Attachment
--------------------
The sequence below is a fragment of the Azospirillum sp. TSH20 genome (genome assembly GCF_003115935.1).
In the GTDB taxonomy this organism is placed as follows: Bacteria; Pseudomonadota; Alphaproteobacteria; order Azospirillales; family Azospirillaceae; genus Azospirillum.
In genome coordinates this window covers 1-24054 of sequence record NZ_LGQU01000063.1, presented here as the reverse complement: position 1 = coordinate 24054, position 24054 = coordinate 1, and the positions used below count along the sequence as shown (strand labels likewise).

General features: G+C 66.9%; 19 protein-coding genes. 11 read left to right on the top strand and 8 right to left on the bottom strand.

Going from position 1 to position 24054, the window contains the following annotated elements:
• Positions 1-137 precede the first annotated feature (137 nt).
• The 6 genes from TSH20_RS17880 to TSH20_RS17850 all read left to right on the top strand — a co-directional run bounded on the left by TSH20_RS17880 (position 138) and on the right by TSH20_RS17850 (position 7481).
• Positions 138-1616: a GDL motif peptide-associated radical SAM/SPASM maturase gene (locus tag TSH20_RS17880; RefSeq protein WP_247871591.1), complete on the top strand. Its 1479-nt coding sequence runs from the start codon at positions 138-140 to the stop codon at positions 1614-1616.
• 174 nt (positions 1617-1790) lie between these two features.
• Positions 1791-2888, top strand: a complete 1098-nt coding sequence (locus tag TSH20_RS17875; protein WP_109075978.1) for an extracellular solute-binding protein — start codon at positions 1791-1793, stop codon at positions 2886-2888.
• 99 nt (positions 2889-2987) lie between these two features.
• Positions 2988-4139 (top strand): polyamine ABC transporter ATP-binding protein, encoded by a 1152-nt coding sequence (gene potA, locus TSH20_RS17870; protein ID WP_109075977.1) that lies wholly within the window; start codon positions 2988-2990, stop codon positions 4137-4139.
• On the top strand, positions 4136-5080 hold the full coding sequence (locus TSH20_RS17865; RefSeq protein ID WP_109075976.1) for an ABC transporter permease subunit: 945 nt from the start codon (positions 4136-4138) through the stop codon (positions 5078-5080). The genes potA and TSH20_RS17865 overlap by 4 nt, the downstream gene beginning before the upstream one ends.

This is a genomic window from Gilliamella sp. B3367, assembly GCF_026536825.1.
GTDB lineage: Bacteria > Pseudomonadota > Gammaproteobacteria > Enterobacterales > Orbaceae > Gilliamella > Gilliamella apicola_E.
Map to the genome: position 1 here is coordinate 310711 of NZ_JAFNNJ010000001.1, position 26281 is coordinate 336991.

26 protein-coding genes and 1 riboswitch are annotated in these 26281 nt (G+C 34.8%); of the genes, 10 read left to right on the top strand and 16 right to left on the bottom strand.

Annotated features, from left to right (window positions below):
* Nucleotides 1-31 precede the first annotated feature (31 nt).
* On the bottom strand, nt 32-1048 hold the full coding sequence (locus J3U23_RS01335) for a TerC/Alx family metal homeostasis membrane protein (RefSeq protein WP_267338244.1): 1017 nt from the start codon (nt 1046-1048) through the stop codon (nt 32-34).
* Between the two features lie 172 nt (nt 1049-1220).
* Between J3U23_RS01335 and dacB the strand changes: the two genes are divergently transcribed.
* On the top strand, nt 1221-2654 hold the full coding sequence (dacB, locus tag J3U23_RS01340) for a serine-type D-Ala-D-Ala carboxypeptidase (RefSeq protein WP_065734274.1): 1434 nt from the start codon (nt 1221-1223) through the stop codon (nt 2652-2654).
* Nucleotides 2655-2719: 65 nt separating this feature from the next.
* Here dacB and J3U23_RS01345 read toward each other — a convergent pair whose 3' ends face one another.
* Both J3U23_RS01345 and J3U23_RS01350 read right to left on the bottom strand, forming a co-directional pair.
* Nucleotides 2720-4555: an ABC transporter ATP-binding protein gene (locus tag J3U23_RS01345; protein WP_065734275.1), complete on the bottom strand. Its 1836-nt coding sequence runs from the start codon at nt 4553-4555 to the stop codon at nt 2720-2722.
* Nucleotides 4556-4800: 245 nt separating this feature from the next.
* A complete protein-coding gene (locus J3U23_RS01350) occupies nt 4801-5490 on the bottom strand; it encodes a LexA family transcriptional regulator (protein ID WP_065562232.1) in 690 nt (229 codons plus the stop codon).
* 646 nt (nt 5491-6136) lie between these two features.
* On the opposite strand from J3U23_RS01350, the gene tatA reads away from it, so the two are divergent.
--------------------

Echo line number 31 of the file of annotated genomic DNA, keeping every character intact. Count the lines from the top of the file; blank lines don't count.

* On the opposite strand from J3U23_RS01350, the gene tatA reads away from it, so the two are divergent.